Finally, all of the pain in retail already has at least one ratings agency questioning whether David’s Bridal is out of the woods post-bankruptcy. We can’t wait to add that one to our “Do We have a Feasibility Problem?” series.

All of this has people scattered wondering what’s the next shoe to drop (more tariffs!) and, in turn, what can possibly stop the bleeding? Here is a piece discussing how private brands are on fire.

Here is to hoping that Generation Z saves malls. What draws them to malls? Good food. Malls with great food options apparently experience more sales. Now Neiman Marcus and H&M are going the resale routeUrban Outfitters ($URBN) is experimenting with a monthly rental service. Startups like Joymode look to benefit from the alleged shift from ownership to “access.”

As for continued bleeding, here is yet another sign that things may continue to worsen for retail:

Notably, production of containerboard — a type of paperboard specially manufactured for the production of corrugated board (or cardboard) — is suffering a YOY production decline. Is that indicative of a dip in e-commerce sales to boot? 😬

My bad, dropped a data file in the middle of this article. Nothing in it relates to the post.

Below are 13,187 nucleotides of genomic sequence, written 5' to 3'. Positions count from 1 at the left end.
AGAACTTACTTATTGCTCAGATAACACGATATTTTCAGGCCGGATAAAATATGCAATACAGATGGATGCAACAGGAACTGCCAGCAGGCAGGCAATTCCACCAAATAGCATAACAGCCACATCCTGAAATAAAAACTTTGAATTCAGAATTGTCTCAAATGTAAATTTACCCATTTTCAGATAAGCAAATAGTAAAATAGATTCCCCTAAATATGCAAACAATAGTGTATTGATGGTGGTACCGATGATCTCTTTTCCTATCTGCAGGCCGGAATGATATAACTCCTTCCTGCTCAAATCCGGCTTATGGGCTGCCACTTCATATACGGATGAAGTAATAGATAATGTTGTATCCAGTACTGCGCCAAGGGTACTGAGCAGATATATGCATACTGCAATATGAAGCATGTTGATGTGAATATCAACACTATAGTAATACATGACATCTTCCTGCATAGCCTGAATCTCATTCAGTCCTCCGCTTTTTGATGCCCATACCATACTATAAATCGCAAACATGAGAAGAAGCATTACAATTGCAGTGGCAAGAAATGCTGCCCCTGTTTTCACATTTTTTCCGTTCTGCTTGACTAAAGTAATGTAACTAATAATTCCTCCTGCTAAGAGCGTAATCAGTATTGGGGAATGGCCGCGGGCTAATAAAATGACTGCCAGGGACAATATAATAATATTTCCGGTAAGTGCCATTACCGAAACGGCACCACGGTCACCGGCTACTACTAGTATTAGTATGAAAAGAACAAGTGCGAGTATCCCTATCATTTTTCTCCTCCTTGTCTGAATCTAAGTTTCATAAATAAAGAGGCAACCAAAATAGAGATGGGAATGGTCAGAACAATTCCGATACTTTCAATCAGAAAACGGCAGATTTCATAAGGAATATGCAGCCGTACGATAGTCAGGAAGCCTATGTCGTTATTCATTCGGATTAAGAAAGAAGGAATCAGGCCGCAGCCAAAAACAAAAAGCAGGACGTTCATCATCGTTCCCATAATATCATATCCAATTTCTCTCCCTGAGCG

*On the flip side, there have been some clear winning “haves.” Take, TJX Companies Inc. ($TJX), for instance. The owner of T.J. Maxx reported a 5% increase in same store sales. Target Inc. ($TGT) and Walmart Inc. ($WMT) also appear to be holding their own. The former’s stock had a meaningful pop this week on solid earnings.

Religionless Millennials + Private Equity = Short David’s Bridal Inc.

Another Private Equity Backed Retailer is in Trouble

pexels-photo-341372.jpeg

Per the Pew Institute:

In the past 10 years, the share of U.S. adults living without a spouse or partner has climbed to 42%, up from 39% in 2007, when the Census Bureau began collecting detailed data on cohabitation.

Two important demographic trends have influenced this phenomenon. The share of adults who are married has fallen, while the share living with a romantic partner has grown. However, the increase in cohabitation has not been large enough to offset the decline in marriage, giving way to the rise in the number of “unpartnered” Americans.

Maybe the rise in co-habitation among romantic partners and the decline in marriage has something to do with the decline of importance of religion. Note this chart:

Screen Shot 2018-04-11 at 10.22.01 AM.png

That said, the decline seems to have more to do with millennial attitudes towards religion AND the institution of marriage than anything else.

What does this have to do with any of you? Well, it seems that attitudes towards marriage are creating some retail distress. In June, Alfred Angelo filed for chapter 7 bankruptcy — much to the chagrin of countless brides-to-be who were left uncertain as to the delivery status of their ordered gowns. Take cover…insert peak Bridezilla.